OJB says the beginning of your story is crucial, what else is new right?  Well, readers won’t read more than the first two words when scanning.  Should they select your work, you better have the important information in the first two paragraphs.  Agreed, now I know why my professors stressed the nut graph so much…  OJB says numbers stop wandering eyes.  Interesting, I mean if you’re a stats guy, yeah that makes sense.  The numbers of story do tend to be the crucial information, whether it’s the weather, what day the story took place, how many people died or the significance of a world record.

Also stressed is the removal of the “Click here” link.  Umm…does the “Continue Reading” link apply here too?  Maybe I should rethink my blog links.  Embedding your links into the story tends to work best.

I – is for Interactivity.  The first thing that came into my head was bells and whistles.  You know, fun links.  Wrong.

OJB says give your users (or readers) control.    Putting your work out there.  Where do most people go?  Facebook, YouTube, Twitter, etc… Get your stuff there!  Okay, I’ve done that.  Allow room for comment.  Ask the reader to give you an idea as to what they want to see you cover.  And maybe throw a fun game in there while you’re at it.  Get the reader involved more than just reading your stuff.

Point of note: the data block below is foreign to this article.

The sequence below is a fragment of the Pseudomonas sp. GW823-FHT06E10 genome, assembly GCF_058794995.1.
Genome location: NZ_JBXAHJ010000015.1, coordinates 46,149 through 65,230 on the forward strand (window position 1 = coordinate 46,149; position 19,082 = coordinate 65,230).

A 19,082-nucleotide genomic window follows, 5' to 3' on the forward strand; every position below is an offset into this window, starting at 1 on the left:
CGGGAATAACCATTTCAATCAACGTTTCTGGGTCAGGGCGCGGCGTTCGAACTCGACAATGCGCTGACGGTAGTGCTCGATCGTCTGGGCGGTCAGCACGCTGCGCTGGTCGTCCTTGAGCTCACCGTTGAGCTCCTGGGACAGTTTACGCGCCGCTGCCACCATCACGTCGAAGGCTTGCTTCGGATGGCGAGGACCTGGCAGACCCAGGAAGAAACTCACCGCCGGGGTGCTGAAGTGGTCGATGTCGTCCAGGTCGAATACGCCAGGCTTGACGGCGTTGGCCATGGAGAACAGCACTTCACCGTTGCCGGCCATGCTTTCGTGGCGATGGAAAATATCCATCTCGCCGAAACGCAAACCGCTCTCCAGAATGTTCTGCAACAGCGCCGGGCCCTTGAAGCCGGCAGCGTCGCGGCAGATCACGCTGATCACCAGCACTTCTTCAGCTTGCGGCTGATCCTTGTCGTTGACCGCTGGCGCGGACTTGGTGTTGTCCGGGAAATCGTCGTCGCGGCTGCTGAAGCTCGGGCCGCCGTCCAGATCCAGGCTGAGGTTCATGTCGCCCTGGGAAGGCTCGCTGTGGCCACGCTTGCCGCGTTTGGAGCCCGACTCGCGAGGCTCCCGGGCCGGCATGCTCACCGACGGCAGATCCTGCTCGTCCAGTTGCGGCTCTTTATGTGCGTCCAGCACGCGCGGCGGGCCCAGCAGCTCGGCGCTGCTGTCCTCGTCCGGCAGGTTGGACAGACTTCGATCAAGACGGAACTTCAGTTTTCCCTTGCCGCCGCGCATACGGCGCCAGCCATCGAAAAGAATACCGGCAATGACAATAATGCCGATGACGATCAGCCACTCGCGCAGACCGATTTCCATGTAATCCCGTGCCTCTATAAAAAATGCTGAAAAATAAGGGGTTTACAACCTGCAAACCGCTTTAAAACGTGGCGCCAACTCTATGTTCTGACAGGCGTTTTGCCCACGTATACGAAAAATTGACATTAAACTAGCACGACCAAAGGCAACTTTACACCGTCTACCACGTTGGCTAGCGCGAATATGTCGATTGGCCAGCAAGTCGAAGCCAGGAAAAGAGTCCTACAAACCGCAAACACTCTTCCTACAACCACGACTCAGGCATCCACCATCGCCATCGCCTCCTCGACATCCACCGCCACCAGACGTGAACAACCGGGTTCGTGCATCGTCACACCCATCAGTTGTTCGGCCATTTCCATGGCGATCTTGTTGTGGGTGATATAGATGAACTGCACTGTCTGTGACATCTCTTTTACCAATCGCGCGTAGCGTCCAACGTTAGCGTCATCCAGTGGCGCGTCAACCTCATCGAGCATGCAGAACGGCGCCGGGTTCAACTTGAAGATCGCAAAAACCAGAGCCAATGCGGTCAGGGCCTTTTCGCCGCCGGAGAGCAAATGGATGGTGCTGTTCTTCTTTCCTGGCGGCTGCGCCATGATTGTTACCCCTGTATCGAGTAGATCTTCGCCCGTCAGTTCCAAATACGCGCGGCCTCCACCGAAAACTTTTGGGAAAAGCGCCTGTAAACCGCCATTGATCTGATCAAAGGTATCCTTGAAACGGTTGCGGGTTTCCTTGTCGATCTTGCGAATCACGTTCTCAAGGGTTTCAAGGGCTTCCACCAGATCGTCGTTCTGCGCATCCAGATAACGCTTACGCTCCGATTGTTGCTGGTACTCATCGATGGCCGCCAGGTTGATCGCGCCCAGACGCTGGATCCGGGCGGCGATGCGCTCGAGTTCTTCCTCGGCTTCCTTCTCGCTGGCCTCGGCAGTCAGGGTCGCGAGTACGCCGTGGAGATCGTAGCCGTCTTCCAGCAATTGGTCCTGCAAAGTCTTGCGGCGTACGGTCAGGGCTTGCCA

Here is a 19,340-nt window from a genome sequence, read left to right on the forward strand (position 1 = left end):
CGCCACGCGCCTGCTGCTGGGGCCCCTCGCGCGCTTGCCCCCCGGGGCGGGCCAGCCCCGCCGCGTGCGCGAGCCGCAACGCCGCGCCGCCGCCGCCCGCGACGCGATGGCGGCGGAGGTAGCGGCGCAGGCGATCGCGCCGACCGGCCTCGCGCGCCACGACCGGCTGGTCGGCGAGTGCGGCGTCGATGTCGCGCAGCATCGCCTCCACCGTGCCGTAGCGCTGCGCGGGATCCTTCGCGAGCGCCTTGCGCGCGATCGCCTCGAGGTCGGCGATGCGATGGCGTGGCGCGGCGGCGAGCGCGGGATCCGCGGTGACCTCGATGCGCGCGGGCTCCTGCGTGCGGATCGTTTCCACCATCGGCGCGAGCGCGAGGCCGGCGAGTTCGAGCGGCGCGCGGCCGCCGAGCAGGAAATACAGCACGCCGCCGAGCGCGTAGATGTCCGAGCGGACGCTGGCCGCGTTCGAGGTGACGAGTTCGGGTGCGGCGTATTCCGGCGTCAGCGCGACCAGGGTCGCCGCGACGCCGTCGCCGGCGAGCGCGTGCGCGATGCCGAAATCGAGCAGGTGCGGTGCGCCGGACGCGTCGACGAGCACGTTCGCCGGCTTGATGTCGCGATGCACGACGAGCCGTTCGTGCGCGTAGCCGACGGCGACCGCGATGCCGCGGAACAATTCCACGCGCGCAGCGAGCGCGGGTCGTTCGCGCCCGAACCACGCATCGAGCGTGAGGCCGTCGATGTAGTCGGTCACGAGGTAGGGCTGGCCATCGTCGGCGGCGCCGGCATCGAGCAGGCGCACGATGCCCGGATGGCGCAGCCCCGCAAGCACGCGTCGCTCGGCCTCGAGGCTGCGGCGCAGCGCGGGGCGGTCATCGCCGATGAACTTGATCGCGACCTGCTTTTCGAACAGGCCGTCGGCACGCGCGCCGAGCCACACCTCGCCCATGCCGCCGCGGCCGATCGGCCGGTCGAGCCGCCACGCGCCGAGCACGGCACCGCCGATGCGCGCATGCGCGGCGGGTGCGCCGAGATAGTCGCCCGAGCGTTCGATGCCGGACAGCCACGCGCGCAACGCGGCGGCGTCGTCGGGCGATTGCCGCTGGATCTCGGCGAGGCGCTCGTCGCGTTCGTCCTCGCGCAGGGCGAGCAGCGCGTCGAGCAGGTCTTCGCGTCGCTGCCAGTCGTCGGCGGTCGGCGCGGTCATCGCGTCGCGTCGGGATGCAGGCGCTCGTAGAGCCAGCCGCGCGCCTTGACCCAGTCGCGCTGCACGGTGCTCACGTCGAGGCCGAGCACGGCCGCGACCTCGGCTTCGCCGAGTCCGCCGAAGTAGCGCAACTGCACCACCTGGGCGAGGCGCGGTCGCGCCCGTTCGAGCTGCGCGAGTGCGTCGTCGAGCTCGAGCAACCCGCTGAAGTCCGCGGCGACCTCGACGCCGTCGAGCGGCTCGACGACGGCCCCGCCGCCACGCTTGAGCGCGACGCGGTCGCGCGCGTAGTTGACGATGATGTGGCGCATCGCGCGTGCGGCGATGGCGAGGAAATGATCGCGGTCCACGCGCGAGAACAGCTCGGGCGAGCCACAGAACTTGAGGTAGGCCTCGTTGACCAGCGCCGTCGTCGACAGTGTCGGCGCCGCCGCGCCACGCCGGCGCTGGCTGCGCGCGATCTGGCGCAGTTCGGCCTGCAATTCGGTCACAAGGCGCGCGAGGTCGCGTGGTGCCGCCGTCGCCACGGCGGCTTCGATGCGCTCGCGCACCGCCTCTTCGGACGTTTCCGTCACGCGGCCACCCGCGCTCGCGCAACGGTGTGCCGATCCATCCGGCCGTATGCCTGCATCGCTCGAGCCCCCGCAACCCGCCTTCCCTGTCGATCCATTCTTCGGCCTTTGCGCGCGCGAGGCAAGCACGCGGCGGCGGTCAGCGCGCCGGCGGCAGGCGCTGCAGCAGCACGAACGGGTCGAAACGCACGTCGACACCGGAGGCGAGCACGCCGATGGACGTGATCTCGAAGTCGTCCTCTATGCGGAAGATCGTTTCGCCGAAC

C –is for Community and Conversation.  For Community, OJB basically just trotted out the “If you can’t beat them, join them” theory.  Then said you’re not going to beat them.  That was uplifting…  I do understand though, as an aspiring soccer journalist I have so much to compete with.  Will most people choose WSR over ESPN, highly unlikely.  I’ve always tried to be professional in my work.  Meaning getting stories up in the same time frame as the competitors, coming up with better ideas ON MY OWN.  It’s tough, there’s no denying that.

OJB says form communities.  What does that mean?  Make friends.  Ever heard the saying, “It’s all about who you know”?  It’s true.  I’ve tried to do that in my time.  It’s important and very useful.  No “contact” of mine has said “Hey, let me give you a job”, but they have all been very helpful in reaching my goal.  They help you with your work and introduce you to new helpful people.  After Adaptability, I think Community might be the next most important principle.

Conversation is a bit a tricky subject in my mind.  It delves into where we went wrong with online journalism, which ultimately hurt print journalism.  In the past, we as journalists faced a one-to-many audience.  With the internet, that has become a one-to-one relationship with the reader.  I’ll agree again.  There are times where I think one-to-many is still very much alive, like doing a game story for WSR.  But OJB doesn’t say one-to-many is dead, it’s just not prominent anymore.

Overall, I thought this was good.  There are somethings I found that I need to work on myself.  As well somethings that I know I’m already doing, which is good.  Now it’s a matter of applying these principles to my work.


One Response to “Reacting On Your Principles”

  1. This is a very good reaction post. I like how you use your own experiences to evaluate the usefulness of the information. The one thing that would have made your post better is direct links to the sections under discussion.